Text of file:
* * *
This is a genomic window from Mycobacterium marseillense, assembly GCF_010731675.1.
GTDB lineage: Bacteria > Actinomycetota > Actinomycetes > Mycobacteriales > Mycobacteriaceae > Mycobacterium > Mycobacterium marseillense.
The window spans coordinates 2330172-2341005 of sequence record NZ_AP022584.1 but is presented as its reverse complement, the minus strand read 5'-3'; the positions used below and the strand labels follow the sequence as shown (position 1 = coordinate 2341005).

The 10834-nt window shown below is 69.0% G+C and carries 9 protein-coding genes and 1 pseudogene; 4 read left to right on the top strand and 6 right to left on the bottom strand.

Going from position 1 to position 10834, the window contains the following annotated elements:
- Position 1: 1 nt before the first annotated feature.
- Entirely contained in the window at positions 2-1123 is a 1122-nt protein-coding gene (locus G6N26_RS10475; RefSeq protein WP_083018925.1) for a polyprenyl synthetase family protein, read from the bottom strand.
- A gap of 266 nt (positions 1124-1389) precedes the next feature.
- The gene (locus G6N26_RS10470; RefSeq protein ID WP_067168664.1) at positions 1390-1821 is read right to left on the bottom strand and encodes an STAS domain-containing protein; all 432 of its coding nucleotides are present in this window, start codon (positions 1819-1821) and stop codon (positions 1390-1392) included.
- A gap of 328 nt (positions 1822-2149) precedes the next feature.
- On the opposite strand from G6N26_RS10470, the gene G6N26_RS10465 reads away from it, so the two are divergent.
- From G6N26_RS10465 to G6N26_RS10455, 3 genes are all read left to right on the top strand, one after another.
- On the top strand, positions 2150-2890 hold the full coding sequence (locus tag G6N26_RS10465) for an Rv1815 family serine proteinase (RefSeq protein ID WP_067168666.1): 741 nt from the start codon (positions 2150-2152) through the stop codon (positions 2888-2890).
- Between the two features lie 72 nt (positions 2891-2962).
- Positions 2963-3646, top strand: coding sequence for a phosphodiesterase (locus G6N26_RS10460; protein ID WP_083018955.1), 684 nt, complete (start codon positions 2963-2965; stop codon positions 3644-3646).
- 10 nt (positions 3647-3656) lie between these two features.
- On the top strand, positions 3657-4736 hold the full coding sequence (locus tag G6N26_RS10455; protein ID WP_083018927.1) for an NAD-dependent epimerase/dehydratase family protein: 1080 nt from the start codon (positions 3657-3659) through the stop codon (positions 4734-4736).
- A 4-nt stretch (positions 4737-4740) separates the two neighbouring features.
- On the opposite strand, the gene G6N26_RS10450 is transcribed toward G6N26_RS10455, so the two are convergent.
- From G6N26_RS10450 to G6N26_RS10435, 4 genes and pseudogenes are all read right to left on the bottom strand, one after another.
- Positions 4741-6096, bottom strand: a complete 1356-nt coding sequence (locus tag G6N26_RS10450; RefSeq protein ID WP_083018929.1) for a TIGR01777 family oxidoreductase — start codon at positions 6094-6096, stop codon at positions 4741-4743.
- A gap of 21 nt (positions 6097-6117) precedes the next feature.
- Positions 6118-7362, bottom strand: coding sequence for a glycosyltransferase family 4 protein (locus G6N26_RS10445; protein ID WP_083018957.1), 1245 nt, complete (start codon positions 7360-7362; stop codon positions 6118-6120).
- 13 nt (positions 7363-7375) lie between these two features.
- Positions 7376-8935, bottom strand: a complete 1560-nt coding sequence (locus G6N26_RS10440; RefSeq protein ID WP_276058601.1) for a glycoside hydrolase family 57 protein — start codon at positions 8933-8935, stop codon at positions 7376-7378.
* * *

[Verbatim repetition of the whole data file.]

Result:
This is a genomic window from Mycobacterium marseillense, assembly GCF_010731675.1.
GTDB lineage: Bacteria > Actinomycetota > Actinomycetes > Mycobacteriales > Mycobacteriaceae > Mycobacterium > Mycobacterium marseillense.
The window spans coordinates 2330172-2341005 of sequence record NZ_AP022584.1 but is presented as its reverse complement, the minus strand read 5'-3'; the positions used below and the strand labels follow the sequence as shown (position 1 = coordinate 2341005).

The 10834-nt window shown below is 69.0% G+C and carries 9 protein-coding genes and 1 pseudogene; 4 read left to right on the top strand and 6 right to left on the bottom strand.

Going from position 1 to position 10834, the window contains the following annotated elements:
- Position 1: 1 nt before the first annotated feature.
- Entirely contained in the window at positions 2-1123 is a 1122-nt protein-coding gene (locus G6N26_RS10475; RefSeq protein WP_083018925.1) for a polyprenyl synthetase family protein, read from the bottom strand.
- A gap of 266 nt (positions 1124-1389) precedes the next feature.
- The gene (locus G6N26_RS10470; RefSeq protein ID WP_067168664.1) at positions 1390-1821 is read right to left on the bottom strand and encodes an STAS domain-containing protein; all 432 of its coding nucleotides are present in this window, start codon (positions 1819-1821) and stop codon (positions 1390-1392) included.
- A gap of 328 nt (positions 1822-2149) precedes the next feature.
- On the opposite strand from G6N26_RS10470, the gene G6N26_RS10465 reads away from it, so the two are divergent.
- From G6N26_RS10465 to G6N26_RS10455, 3 genes are all read left to right on the top strand, one after another.
- On the top strand, positions 2150-2890 hold the full coding sequence (locus tag G6N26_RS10465) for an Rv1815 family serine proteinase (RefSeq protein ID WP_067168666.1): 741 nt from the start codon (positions 2150-2152) through the stop codon (positions 2888-2890).
- Between the two features lie 72 nt (positions 2891-2962).
- Positions 2963-3646, top strand: coding sequence for a phosphodiesterase (locus G6N26_RS10460; protein ID WP_083018955.1), 684 nt, complete (start codon positions 2963-2965; stop codon positions 3644-3646).
- 10 nt (positions 3647-3656) lie between these two features.
- On the top strand, positions 3657-4736 hold the full coding sequence (locus tag G6N26_RS10455; protein ID WP_083018927.1) for an NAD-dependent epimerase/dehydratase family protein: 1080 nt from the start codon (positions 3657-3659) through the stop codon (positions 4734-4736).
- A 4-nt stretch (positions 4737-4740) separates the two neighbouring features.
- On the opposite strand, the gene G6N26_RS10450 is transcribed toward G6N26_RS10455, so the two are convergent.
- From G6N26_RS10450 to G6N26_RS10435, 4 genes and pseudogenes are all read right to left on the bottom strand, one after another.
- Positions 4741-6096, bottom strand: a complete 1356-nt coding sequence (locus tag G6N26_RS10450; RefSeq protein ID WP_083018929.1) for a TIGR01777 family oxidoreductase — start codon at positions 6094-6096, stop codon at positions 4741-4743.
- A gap of 21 nt (positions 6097-6117) precedes the next feature.
- Positions 6118-7362, bottom strand: coding sequence for a glycosyltransferase family 4 protein (locus G6N26_RS10445; protein ID WP_083018957.1), 1245 nt, complete (start codon positions 7360-7362; stop codon positions 6118-6120).
- 13 nt (positions 7363-7375) lie between these two features.
- Positions 7376-8935, bottom strand: a complete 1560-nt coding sequence (locus G6N26_RS10440; RefSeq protein ID WP_276058601.1) for a glycoside hydrolase family 57 protein — start codon at positions 8933-8935, stop codon at positions 7376-7378.